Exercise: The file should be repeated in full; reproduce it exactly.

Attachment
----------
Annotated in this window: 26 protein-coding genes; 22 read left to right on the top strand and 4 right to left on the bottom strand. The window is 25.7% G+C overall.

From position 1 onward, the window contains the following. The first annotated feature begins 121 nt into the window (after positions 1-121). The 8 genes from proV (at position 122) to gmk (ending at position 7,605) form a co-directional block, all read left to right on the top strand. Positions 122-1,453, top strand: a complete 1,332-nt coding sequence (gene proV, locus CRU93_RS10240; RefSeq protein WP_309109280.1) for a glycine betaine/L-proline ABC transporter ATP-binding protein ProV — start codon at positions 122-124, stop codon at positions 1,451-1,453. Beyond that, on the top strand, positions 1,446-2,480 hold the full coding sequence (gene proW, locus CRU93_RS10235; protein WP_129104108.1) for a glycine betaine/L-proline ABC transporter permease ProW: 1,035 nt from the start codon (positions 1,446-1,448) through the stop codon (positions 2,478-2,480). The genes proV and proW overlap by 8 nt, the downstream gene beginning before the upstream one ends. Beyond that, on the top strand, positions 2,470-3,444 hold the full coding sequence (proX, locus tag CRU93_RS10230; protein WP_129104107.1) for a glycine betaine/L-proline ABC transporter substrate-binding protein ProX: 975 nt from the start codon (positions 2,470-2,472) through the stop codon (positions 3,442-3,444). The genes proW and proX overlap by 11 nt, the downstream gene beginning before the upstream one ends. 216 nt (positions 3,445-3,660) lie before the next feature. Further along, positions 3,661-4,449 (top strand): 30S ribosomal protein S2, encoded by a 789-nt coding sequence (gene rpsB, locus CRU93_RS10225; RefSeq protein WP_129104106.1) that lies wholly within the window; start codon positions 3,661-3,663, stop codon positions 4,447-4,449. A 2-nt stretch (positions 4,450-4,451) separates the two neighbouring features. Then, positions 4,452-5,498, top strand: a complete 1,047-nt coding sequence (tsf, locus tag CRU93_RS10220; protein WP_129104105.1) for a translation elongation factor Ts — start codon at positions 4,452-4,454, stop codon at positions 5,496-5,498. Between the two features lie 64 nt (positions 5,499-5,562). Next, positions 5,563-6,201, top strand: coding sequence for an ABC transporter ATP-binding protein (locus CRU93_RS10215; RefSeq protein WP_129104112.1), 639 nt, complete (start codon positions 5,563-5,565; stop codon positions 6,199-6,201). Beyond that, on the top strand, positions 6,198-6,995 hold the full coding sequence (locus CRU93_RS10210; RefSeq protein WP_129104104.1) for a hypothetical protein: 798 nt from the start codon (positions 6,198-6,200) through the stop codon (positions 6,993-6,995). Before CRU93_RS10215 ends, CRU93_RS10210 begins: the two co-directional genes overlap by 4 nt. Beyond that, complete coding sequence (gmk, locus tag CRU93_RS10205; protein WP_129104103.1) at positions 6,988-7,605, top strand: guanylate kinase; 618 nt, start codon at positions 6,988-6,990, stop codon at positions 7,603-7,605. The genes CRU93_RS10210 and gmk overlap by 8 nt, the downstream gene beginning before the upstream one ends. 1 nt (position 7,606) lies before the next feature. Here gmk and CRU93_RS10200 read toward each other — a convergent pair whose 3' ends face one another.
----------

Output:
Annotated in this window: 26 protein-coding genes; 22 read left to right on the top strand and 4 right to left on the bottom strand. The window is 25.7% G+C overall.

From position 1 onward, the window contains the following. The first annotated feature begins 121 nt into the window (after positions 1-121). The 8 genes from proV (at position 122) to gmk (ending at position 7,605) form a co-directional block, all read left to right on the top strand. Positions 122-1,453, top strand: a complete 1,332-nt coding sequence (gene proV, locus CRU93_RS10240; RefSeq protein WP_309109280.1) for a glycine betaine/L-proline ABC transporter ATP-binding protein ProV — start codon at positions 122-124, stop codon at positions 1,451-1,453. Beyond that, on the top strand, positions 1,446-2,480 hold the full coding sequence (gene proW, locus CRU93_RS10235; protein WP_129104108.1) for a glycine betaine/L-proline ABC transporter permease ProW: 1,035 nt from the start codon (positions 1,446-1,448) through the stop codon (positions 2,478-2,480). The genes proV and proW overlap by 8 nt, the downstream gene beginning before the upstream one ends. Beyond that, on the top strand, positions 2,470-3,444 hold the full coding sequence (proX, locus tag CRU93_RS10230; protein WP_129104107.1) for a glycine betaine/L-proline ABC transporter substrate-binding protein ProX: 975 nt from the start codon (positions 2,470-2,472) through the stop codon (positions 3,442-3,444). The genes proW and proX overlap by 11 nt, the downstream gene beginning before the upstream one ends. 216 nt (positions 3,445-3,660) lie before the next feature. Further along, positions 3,661-4,449 (top strand): 30S ribosomal protein S2, encoded by a 789-nt coding sequence (gene rpsB, locus CRU93_RS10225; RefSeq protein WP_129104106.1) that lies wholly within the window; start codon positions 3,661-3,663, stop codon positions 4,447-4,449. A 2-nt stretch (positions 4,450-4,451) separates the two neighbouring features. Then, positions 4,452-5,498, top strand: a complete 1,047-nt coding sequence (tsf, locus tag CRU93_RS10220; protein WP_129104105.1) for a translation elongation factor Ts — start codon at positions 4,452-4,454, stop codon at positions 5,496-5,498. Between the two features lie 64 nt (positions 5,499-5,562). Next, positions 5,563-6,201, top strand: coding sequence for an ABC transporter ATP-binding protein (locus CRU93_RS10215; RefSeq protein WP_129104112.1), 639 nt, complete (start codon positions 5,563-5,565; stop codon positions 6,199-6,201). Beyond that, on the top strand, positions 6,198-6,995 hold the full coding sequence (locus CRU93_RS10210; RefSeq protein WP_129104104.1) for a hypothetical protein: 798 nt from the start codon (positions 6,198-6,200) through the stop codon (positions 6,993-6,995). Before CRU93_RS10215 ends, CRU93_RS10210 begins: the two co-directional genes overlap by 4 nt. Beyond that, complete coding sequence (gmk, locus tag CRU93_RS10205; protein WP_129104103.1) at positions 6,988-7,605, top strand: guanylate kinase; 618 nt, start codon at positions 6,988-6,990, stop codon at positions 7,603-7,605. The genes CRU93_RS10210 and gmk overlap by 8 nt, the downstream gene beginning before the upstream one ends. 1 nt (position 7,606) lies before the next feature. Here gmk and CRU93_RS10200 read toward each other — a convergent pair whose 3' ends face one another.